• Diverse cast of characters? Yes
  • Flaws of characters a main focus? It's complicated

4.0

elfsara's review

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adventurous challenging dark emotional tense medium-paced
  • Plot- or character-driven? Character
  • Loveable characters? Yes

4.0

jordangoodeye's review

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3.0

Good looks on this one.

thebookslayer's review

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dark sad tense slow-paced
  • Plot- or character-driven? Character
  • Strong character development? Yes
  • Loveable characters? Yes
  • Diverse cast of characters? No
  • Flaws of characters a main focus? Yes

3.0

Alien isolation mainly covers the back story of Amanda Ripley and her search for her mother and why  she disappeared. It also includes points from the game. But these parts are light and kind-of skimmed over. As i guess it was hard to translate the the horror of the game to the book and it realy does not feel scary most of the time. It was not what i thought the book was going to be.

justgina93's review

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4.0

It was a beautiful story of Amanda and a great view point of what happens to people when you are gone and they are still there waiting for you.

orion1225's review

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adventurous dark tense fast-paced
  • Plot- or character-driven? Plot
  • Strong character development? No
  • Loveable characters? It's complicated
  • Diverse cast of characters? No
  • Flaws of characters a main focus? No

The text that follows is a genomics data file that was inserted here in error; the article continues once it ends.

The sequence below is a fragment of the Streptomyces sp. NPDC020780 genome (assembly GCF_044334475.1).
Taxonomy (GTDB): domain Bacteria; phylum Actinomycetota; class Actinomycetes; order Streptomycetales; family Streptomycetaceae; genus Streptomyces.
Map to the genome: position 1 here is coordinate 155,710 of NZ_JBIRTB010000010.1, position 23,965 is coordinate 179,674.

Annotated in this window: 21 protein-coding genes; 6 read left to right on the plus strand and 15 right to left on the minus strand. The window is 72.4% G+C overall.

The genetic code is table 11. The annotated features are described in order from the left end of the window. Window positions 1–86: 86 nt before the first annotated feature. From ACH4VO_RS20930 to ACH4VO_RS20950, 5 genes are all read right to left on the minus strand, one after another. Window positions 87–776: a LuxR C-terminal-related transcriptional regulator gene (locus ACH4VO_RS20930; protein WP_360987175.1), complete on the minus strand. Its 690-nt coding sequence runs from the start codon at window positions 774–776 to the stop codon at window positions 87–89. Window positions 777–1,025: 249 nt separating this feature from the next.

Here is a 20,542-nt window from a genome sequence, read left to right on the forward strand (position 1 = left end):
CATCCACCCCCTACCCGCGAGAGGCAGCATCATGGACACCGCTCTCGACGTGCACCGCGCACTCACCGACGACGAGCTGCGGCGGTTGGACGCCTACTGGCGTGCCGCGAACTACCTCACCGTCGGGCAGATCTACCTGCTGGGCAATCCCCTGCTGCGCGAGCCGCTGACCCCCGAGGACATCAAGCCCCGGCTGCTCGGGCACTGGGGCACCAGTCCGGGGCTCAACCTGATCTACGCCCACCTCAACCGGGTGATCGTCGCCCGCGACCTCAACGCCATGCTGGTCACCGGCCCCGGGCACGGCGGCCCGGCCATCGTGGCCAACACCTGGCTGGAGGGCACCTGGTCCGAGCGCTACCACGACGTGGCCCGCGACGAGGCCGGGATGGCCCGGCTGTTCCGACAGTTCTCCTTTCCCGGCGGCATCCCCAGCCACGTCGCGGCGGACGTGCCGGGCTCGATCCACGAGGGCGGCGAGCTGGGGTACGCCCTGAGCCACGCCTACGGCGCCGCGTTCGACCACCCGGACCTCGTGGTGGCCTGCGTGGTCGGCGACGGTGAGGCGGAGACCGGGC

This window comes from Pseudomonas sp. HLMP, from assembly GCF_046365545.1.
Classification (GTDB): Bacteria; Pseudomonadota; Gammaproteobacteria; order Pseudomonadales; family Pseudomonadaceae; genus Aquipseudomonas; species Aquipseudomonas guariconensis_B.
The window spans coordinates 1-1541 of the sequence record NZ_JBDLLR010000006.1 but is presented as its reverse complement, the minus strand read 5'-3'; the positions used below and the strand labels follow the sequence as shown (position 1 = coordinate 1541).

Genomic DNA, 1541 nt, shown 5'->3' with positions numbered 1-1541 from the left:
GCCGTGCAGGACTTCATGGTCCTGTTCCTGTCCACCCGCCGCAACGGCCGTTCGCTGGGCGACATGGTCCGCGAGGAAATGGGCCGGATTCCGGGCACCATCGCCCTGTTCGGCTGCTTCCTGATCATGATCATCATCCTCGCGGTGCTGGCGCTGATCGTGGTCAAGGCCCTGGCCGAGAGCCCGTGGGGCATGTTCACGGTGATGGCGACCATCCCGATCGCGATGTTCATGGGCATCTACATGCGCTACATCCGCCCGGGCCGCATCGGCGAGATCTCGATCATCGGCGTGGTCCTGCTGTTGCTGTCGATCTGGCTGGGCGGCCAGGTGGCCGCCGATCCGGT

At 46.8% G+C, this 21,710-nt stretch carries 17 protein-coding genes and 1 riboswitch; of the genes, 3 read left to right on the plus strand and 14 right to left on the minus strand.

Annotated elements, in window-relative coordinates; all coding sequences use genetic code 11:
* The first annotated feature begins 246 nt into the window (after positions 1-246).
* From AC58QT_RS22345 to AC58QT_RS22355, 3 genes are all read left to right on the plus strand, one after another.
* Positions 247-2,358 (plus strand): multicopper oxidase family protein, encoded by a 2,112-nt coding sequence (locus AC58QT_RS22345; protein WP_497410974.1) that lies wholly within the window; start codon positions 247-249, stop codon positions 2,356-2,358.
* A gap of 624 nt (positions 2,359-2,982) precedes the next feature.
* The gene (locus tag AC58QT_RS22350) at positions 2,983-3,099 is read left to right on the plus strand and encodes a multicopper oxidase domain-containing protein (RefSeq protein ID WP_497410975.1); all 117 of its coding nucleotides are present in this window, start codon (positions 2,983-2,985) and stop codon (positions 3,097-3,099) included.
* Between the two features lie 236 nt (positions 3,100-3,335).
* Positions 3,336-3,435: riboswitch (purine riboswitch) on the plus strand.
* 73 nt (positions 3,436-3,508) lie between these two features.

2.5

haf59's review against another edition

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adventurous tense fast-paced
  • Plot- or character-driven? Plot
  • Strong character development? No
  • Loveable characters? No
  • Diverse cast of characters? No
  • Flaws of characters a main focus? No

3.0

I did not have high hopes for this one, and there were janky bits, including flashback sequences, random comms messages inserted between narrative structures but never included in the narrative flow (and not always clearly pertinent), and a murky ending. A certain amount of the action will also echo scenes familiar to anyone who's seen one or two of the films. AND the main character is a bit of a left-fielder from the perspective of the storyline established in the films. Nevertheless, she's an agreeable creation, fun to spend a couple hours with, very seldom so stupid as to cause me to pray for an Alien to chomp her on her curly head, and the whole thing has a ton of propulsion. 

readwithanna's review

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3.0

This was just fine. I think the book wanted to do two things at once and for me it didn't succeed. 
It's not that the flashbacks are bad. They're actually really interesting, but their placement in the story feels wrong. It kept disrupting the pacing. 
And the aliens aren't really much in this. It's like a space station suspense that happen to have some aliens in it. 
I think the book should have broken from the video game format.